Now that I’ve become a mom, I spend time around other moms. For Carin I’m curious to learn more about pelvic floor health and of those pelvic floors around me. This means that in the coming period I’m going to investigate and explore this topic and share it with you. I hope you follow my research on this!
Last summer when I moved from Hannover to the ‘Farm’, I joined a post-pregnancy course (called Rückbildungskursin German) at my midwife’s practice. This is reimbursed by the healthcare insurance. Women in 6-8 weeks after delivery do this course to strengthen the core muscles and get healthy again.
Honestly, before I joined this course, I wasn’t aware at all about the importance of pelvic floor exercise after delivering a baby. You can’t escape it, really. At this point I don’t have urine loss myself. Just like many other women of the baby boom generation, I also know that without doing anything in 20-30 years of time I will have to run to the toilet and be too late anyway.
So that’s for now about me. But what about the pelvic floor muscles around me? When kick starting the conversation to my family members it flows easily. They share with me their stories about going for trips with a group of women aged 50 and first they look for is the location of the restroom. Others tell me “Well, if I’m really honest I have urine loss when lifting something heavy or while dancing like a maniac…” Or they recognize it from their mother: “My mom often has to pee so badly and it she is often too late”.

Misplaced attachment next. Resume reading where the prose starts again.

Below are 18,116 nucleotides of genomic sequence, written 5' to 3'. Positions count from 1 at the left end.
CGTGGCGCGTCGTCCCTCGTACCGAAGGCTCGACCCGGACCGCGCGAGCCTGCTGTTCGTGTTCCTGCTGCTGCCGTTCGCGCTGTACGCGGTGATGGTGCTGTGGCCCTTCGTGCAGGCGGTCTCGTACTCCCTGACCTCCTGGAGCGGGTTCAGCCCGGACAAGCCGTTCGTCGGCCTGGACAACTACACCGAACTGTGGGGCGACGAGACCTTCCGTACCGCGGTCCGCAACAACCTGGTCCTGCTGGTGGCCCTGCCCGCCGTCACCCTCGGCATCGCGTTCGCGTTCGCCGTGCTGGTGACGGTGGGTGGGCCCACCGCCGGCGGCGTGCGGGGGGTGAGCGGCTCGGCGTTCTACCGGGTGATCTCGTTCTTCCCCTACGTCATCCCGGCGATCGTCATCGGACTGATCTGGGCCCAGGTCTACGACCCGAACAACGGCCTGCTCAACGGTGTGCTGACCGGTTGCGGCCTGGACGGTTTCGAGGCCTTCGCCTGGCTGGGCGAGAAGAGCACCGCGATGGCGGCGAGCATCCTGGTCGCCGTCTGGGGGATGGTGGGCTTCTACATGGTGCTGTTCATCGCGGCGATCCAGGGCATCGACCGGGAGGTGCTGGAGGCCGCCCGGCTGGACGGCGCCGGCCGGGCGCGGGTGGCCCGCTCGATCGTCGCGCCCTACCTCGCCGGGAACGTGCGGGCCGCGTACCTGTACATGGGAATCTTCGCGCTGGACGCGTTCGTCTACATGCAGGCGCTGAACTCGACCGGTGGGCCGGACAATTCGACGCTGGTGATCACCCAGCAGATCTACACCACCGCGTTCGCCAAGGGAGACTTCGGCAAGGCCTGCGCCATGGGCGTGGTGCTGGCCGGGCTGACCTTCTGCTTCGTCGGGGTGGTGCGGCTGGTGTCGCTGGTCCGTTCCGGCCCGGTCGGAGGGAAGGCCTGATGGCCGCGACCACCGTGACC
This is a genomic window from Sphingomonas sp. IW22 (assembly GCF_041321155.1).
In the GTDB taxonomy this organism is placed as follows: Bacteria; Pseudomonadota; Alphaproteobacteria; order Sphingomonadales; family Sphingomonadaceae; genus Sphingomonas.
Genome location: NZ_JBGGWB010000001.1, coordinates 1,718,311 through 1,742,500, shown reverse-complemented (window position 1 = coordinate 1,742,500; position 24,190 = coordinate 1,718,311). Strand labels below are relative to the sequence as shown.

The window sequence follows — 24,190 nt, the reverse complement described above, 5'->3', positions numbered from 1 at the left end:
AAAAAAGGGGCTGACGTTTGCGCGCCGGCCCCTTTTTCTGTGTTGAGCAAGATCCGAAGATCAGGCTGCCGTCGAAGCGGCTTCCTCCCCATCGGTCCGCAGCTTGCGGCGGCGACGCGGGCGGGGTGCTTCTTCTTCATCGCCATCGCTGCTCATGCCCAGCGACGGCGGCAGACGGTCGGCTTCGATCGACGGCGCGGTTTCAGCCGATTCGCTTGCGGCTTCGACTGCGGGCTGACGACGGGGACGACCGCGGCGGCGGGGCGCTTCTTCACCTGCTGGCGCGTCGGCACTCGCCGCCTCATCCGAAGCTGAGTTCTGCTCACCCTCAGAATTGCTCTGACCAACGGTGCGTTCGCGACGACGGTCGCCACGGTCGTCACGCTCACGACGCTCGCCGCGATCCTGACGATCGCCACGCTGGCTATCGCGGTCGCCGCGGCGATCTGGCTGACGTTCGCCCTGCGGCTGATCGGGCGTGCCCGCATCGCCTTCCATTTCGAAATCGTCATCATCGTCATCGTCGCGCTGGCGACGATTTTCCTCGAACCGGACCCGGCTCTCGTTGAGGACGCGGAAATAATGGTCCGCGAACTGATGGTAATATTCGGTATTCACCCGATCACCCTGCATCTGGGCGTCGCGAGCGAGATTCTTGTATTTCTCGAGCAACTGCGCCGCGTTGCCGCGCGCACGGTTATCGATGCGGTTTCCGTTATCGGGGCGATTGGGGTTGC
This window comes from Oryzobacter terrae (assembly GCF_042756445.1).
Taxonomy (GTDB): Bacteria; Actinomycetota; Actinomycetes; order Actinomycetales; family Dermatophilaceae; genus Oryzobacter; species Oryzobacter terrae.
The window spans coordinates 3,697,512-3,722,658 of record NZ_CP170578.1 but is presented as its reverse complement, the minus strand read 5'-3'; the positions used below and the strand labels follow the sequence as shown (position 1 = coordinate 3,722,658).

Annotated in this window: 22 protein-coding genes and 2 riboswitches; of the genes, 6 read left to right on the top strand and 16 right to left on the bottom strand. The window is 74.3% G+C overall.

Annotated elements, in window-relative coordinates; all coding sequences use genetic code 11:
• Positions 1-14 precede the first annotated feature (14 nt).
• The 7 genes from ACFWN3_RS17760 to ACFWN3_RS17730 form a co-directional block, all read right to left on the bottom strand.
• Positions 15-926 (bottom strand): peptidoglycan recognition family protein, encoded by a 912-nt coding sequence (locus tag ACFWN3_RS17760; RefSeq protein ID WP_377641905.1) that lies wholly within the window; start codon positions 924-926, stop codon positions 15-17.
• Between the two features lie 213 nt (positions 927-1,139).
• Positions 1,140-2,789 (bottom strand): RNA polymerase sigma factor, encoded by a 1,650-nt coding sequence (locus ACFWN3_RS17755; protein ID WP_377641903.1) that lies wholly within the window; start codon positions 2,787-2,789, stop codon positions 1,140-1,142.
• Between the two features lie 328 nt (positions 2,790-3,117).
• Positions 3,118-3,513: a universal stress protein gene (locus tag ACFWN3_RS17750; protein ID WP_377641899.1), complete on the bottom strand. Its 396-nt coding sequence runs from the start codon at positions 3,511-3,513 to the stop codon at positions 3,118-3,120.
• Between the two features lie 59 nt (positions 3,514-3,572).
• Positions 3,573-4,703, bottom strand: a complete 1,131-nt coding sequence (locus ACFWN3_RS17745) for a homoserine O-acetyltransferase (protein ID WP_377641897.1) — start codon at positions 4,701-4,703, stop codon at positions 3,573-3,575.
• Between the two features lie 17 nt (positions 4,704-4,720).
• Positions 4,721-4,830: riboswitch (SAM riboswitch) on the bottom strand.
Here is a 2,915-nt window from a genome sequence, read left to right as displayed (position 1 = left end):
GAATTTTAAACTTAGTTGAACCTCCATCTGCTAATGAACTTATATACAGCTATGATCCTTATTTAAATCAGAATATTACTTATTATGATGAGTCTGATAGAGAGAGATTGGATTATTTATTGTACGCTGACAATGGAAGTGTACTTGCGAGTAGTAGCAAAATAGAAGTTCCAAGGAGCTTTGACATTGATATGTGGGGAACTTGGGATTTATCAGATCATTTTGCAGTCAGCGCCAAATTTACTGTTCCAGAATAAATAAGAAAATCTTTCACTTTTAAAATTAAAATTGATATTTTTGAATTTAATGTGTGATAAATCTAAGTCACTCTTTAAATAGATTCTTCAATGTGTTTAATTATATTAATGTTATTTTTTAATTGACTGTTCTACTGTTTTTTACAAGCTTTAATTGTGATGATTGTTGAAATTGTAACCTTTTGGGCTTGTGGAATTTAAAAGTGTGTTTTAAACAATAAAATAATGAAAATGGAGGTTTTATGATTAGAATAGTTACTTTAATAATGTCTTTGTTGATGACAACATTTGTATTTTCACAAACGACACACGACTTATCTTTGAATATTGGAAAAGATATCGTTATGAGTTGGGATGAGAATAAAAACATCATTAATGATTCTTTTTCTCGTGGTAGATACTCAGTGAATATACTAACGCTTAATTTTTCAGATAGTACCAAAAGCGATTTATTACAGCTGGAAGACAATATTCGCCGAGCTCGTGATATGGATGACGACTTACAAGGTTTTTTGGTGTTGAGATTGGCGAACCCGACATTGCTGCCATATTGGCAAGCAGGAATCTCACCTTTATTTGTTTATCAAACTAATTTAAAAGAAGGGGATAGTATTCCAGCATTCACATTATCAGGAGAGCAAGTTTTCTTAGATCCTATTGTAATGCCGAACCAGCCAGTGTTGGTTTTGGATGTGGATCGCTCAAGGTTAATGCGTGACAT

I decided to act on it and invite the other moms from the post pregnancy Ruckbildungskurs class for a ‘tea party with Carin‘. They are all curious about this new special pants that will save their pelvic floor muscles. Still I noticed some discomfort when I ask about their pelvic floor health. Is it okay to talk about it? Urine loss is a taboo, having to admit something lands in the wrong place some time is not easy… Who out of the women around me themselves has urine loss is still unclear to me but research proved that at least 1 in 3 women have urine loss. But at least the conversation has started!
By Nikee Corstens
Hi, my name is Nikée, I am 27 years old and mother of a daughter Julie. Before I became a mother, I worked internationally as a model and studied theater therapy. After my studies I took a break from my job in Hannover (Germany) with my husband and baby. Nowadays I live in a little town in Germany which I will call ‘the Farm’. I'm curious to learn more about pelvic floor health and how women around me experience this in daily life.
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Obesity is the second most common cause of urinary incontinence, and as her weight increases her UI gets harder to control. Excess weight puts undue stress and pressure on pelvic floor muscles so she lines her underwear with thick pads and must always know the location of the nearest bathroom. There is a solution.